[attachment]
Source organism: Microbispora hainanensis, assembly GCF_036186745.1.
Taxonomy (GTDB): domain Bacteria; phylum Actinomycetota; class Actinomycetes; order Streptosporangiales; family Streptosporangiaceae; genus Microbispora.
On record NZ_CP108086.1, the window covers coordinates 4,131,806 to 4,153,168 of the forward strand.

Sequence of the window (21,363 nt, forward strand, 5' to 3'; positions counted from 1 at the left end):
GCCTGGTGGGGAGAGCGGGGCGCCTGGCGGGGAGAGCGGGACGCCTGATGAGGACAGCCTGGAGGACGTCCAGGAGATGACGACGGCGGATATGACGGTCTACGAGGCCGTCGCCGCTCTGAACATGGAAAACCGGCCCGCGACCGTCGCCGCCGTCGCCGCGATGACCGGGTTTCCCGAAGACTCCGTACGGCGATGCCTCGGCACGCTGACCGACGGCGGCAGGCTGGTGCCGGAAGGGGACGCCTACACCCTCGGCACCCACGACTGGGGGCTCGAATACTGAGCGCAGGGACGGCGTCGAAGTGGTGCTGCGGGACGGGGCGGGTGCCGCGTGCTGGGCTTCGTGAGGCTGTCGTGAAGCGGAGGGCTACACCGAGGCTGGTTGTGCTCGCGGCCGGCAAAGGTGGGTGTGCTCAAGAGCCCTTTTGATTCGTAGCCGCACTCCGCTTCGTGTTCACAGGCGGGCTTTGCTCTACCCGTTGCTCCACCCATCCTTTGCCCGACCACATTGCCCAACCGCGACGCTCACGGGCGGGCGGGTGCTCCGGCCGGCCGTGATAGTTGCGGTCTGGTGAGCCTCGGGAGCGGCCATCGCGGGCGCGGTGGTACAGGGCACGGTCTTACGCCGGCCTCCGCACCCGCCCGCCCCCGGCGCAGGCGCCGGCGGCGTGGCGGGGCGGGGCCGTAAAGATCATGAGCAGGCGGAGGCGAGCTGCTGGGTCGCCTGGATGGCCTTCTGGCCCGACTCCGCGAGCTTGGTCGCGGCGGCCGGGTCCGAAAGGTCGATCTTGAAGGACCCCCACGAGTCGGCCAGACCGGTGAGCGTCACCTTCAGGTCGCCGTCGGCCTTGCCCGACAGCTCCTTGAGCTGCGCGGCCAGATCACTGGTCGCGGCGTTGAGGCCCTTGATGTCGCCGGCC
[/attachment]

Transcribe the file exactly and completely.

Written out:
Source organism: Microbispora hainanensis, assembly GCF_036186745.1.
Taxonomy (GTDB): domain Bacteria; phylum Actinomycetota; class Actinomycetes; order Streptosporangiales; family Streptosporangiaceae; genus Microbispora.
On record NZ_CP108086.1, the window covers coordinates 4,131,806 to 4,153,168 of the forward strand.

Sequence of the window (21,363 nt, forward strand, 5' to 3'; positions counted from 1 at the left end):
GCCTGGTGGGGAGAGCGGGGCGCCTGGCGGGGAGAGCGGGACGCCTGATGAGGACAGCCTGGAGGACGTCCAGGAGATGACGACGGCGGATATGACGGTCTACGAGGCCGTCGCCGCTCTGAACATGGAAAACCGGCCCGCGACCGTCGCCGCCGTCGCCGCGATGACCGGGTTTCCCGAAGACTCCGTACGGCGATGCCTCGGCACGCTGACCGACGGCGGCAGGCTGGTGCCGGAAGGGGACGCCTACACCCTCGGCACCCACGACTGGGGGCTCGAATACTGAGCGCAGGGACGGCGTCGAAGTGGTGCTGCGGGACGGGGCGGGTGCCGCGTGCTGGGCTTCGTGAGGCTGTCGTGAAGCGGAGGGCTACACCGAGGCTGGTTGTGCTCGCGGCCGGCAAAGGTGGGTGTGCTCAAGAGCCCTTTTGATTCGTAGCCGCACTCCGCTTCGTGTTCACAGGCGGGCTTTGCTCTACCCGTTGCTCCACCCATCCTTTGCCCGACCACATTGCCCAACCGCGACGCTCACGGGCGGGCGGGTGCTCCGGCCGGCCGTGATAGTTGCGGTCTGGTGAGCCTCGGGAGCGGCCATCGCGGGCGCGGTGGTACAGGGCACGGTCTTACGCCGGCCTCCGCACCCGCCCGCCCCCGGCGCAGGCGCCGGCGGCGTGGCGGGGCGGGGCCGTAAAGATCATGAGCAGGCGGAGGCGAGCTGCTGGGTCGCCTGGATGGCCTTCTGGCCCGACTCCGCGAGCTTGGTCGCGGCGGCCGGGTCCGAAAGGTCGATCTTGAAGGACCCCCACGAGTCGGCCAGACCGGTGAGCGTCACCTTCAGGTCGCCGTCGGCCTTGCCCGACAGCTCCTTGAGCTGCGCGGCCAGATCACTGGTCGCGGCGTTGAGGCCCTTGATGTCGCCGGCC